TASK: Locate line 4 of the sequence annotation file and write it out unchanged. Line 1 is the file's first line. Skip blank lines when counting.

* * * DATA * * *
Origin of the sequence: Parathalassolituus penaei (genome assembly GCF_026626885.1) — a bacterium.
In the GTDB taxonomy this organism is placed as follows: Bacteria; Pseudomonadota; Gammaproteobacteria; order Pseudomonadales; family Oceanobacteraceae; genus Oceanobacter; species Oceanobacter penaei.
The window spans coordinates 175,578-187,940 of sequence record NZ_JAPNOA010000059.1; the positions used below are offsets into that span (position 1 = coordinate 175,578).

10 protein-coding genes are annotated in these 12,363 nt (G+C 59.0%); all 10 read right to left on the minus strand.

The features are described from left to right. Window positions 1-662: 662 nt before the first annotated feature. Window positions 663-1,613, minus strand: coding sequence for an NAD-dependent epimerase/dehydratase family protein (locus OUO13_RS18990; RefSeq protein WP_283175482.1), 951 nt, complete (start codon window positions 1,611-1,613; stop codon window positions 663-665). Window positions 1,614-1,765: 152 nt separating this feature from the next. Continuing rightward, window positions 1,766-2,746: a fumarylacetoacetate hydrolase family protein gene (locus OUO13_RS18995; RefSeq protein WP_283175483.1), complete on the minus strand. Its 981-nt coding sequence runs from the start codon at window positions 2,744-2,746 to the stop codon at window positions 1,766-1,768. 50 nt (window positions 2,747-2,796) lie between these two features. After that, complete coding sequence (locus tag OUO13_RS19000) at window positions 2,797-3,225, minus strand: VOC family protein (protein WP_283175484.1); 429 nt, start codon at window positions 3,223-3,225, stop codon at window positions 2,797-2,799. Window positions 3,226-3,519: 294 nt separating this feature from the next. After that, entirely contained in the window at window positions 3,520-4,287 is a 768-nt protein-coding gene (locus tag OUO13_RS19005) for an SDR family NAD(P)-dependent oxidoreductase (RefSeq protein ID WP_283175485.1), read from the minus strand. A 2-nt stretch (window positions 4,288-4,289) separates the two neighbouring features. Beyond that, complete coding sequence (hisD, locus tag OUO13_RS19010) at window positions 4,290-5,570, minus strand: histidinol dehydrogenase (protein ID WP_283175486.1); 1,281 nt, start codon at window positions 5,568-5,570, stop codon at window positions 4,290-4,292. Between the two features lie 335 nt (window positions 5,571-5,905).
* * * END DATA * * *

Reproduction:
10 protein-coding genes are annotated in these 12,363 nt (G+C 59.0%); all 10 read right to left on the minus strand.